Get The Best Hammock; Sleep Like A Baby
Hammocks and sleep are popular pictures on beaches or when we go on vacation. But have you considered sleeping on them at night instead of your bed?
Reading time 4 minutes
Hammock sleep, and the case for an overlooked but valuable solution to bedtime unrest
“A hammock. It’s like a giant net for catching lazy people.” – Jim Gaffigan
We obsess over purchasing the best mattress for the perfect night of sleep. We scour the web for that ergonomic mattress to answer our prayers. For instance, we missed one such trophy, the hammock.
Granted, we associate the image of a hammock with sandy beaches, blue skies, and a drink of coconut water. However, research shows that hammocks can be beneficial for your back.
Researchers agree that the best position to sleep on is your back, with your head elevating 10 – 30%.
Consequently, this position helps your body achieve the best blood circulation at night and makes breathing easier.
On the other hand, we believe that hammocks and sleep don’t get along and can be uncomfortable or cause back pain. However, that’s where we might be wrong. Picture sinking into a hammock; it encloses you in an embrace, loosening the knots in your neck and back. The gentle rocking nudges you into a deep sleep.
Hammock sleep activates your vestibular system responsible for the adrenaline rush you feel on a roller coaster. Consequently, hammocks can help you get a better night’s sleep because you are less likely to toss and turn. It’s one of the biggest reasons we sleep uncomfortably. In other words, hammocks force you to sleep on your back, reducing your spine’s pressure to help you sleep better. Above all, it’s beneficial for people with preexisting back pain. However, if you suffer from particular nerve or spine issues, you should consult your physician before using a hammock.
Benefits of sleeping in a hammock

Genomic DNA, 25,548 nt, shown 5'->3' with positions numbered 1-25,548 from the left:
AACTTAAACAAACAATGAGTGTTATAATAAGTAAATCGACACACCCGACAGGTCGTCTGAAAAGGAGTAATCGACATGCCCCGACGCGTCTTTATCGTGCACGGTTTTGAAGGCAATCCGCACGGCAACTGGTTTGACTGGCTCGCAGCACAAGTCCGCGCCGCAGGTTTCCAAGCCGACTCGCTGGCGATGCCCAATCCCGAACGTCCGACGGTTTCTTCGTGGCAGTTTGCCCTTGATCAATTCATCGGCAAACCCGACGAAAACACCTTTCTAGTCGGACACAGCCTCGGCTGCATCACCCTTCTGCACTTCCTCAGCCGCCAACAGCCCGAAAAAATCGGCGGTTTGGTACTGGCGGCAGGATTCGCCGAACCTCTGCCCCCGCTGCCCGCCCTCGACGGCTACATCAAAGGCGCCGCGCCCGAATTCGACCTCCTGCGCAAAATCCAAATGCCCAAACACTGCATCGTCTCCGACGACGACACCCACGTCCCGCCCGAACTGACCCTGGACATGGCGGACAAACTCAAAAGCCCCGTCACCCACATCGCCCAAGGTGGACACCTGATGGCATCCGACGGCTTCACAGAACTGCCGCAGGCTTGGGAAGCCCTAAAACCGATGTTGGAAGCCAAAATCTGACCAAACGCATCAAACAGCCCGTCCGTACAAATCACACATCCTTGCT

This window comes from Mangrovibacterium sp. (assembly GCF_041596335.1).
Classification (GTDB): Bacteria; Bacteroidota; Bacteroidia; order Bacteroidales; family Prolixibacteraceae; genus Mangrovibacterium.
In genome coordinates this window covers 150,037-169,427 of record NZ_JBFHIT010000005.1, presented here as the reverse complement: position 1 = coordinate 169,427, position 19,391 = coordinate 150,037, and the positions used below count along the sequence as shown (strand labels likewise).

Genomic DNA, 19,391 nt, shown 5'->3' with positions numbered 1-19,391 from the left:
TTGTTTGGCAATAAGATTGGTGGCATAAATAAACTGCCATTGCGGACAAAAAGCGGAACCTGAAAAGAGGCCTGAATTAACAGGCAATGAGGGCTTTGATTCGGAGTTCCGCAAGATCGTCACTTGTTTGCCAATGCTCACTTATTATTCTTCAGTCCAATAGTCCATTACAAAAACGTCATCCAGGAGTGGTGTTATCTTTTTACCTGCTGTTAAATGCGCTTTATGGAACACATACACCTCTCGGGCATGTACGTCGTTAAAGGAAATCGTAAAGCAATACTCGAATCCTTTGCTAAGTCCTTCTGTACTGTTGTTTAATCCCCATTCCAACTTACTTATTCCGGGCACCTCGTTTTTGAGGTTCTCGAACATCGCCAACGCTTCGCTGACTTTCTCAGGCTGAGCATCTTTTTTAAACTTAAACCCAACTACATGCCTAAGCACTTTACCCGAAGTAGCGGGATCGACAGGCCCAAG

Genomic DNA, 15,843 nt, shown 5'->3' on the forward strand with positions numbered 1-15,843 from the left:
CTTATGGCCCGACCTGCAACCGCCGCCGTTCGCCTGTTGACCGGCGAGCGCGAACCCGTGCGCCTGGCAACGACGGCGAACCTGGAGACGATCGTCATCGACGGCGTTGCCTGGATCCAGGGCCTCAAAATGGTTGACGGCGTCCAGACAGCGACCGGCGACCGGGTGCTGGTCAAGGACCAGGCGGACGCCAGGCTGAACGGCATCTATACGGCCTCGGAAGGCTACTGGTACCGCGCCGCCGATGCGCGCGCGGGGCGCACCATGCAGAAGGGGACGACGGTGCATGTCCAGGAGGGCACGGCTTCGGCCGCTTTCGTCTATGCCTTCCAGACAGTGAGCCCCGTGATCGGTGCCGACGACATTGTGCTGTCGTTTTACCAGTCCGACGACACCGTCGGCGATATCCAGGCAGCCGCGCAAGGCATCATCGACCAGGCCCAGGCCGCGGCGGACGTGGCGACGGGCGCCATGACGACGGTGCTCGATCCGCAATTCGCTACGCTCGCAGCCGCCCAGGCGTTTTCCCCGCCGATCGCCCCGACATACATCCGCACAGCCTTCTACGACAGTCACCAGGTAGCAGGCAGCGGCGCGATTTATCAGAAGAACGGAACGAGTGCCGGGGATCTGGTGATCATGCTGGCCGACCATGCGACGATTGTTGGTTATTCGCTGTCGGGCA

Hammock Sleep For Health Benefits
Since hammocks promote the ideal sleep posture, it’s unlikely you would suffer from acid reflux, common while sleeping on a mattress. People using hammocks frequently also report reduced back pain.
Meanwhile, suppose you have back pain due to your sitting habits. In that case, you can try using napEazy, the ergonomic pillow, for multi-posture napping. It helps you maintain your spine’s natural curve while sitting in a chair, relieving lower back pain.
Hammock Sleep For The Ideal Sleeping Position
Sleeping in a hammock is similar to memory foam mattresses because they take your shape and engulf you. In short, they prevent you from rolling onto your side and damaging your spine. Moreover, they also keep your head at a slight elevation for the ideal sleep position.
A Hammock To Sleep faster
Additionally, hammocks allow you to find the perfect posture while sleeping. You don’t need a pillow while sleeping in a hammock because your head stays tilted. Likewise, the gentle rocking of the hammock helps you fall asleep faster.
A Hammock For Deep sleep
Above all, hammocks help you experience deeper sleep because you achieve more non-REM sleep. Neuroscientists at the University of Geneva conducted a study to test how rocking motion helps us sleep. Unsurprisingly the participants fell asleep faster and achieved more non-REM sleep. Meanwhile, non-REM naps are called sleep spindles. For instance, they comprise short bursts of brain activity that look like EEG reports. Furthermore, sleep spindles occur when our brain is trying to bring tranquility to an otherwise noisy environment.
Hammock Sleep For Zero Pressure Point Rest
According to Hammock Universe, hammocks help you achieve zero pressure point rest. Meaning no points on the sleep surface, and your body makes contact and results in zero pressure on your body. However, sleeping on a bed or hard surface maximizes these pressure points causing you to sleep poorly.
Hammock Sleep To Reduce Insomnia
Sleeping in Hammocks can also help to reduce the effects of insomnia. The rocking of the hammock and reduced pressure on your body enables you to fall asleep faster.
Hammock Sleep Alters Brain Waves
The Neuroscientists at the University of Geneva used a hammock-like bed that rocked gently throughout the participant’s nap—causing researchers to theorize that the rocking motion induced sleep because of how humans have evolved. Since the rocking of the bed mimics the oscillations in our brain as we sleep.
Hammock Sleep Reduces The Risk Of Bites From Bed Bugs
Our beds can sometimes be a breeding ground for dust mites and bed bugs that cause allergies or other problems. However, with a hammock, you don’t have to worry about unsanitary sleeping conditions.
In short, it is necessary to note that you take time to get used to sleeping in a hammock. While setting up a hammock to sleep indoors, you need to ensure that the poles are secure. Besides that, hammocks are a great way to sleep comfortably and save space inside the house because some come as collapsible versions.
Although you are considering making the switch to hammocks, there are a few types you can consider installing in your home.
To sum up, hammocks are altogether an excellent way to nap, especially if you are interested in trying hammock camping. You can swap your usual sleeping bag in a tent for a hammock, which is more fun and can help you get a different experience if you like.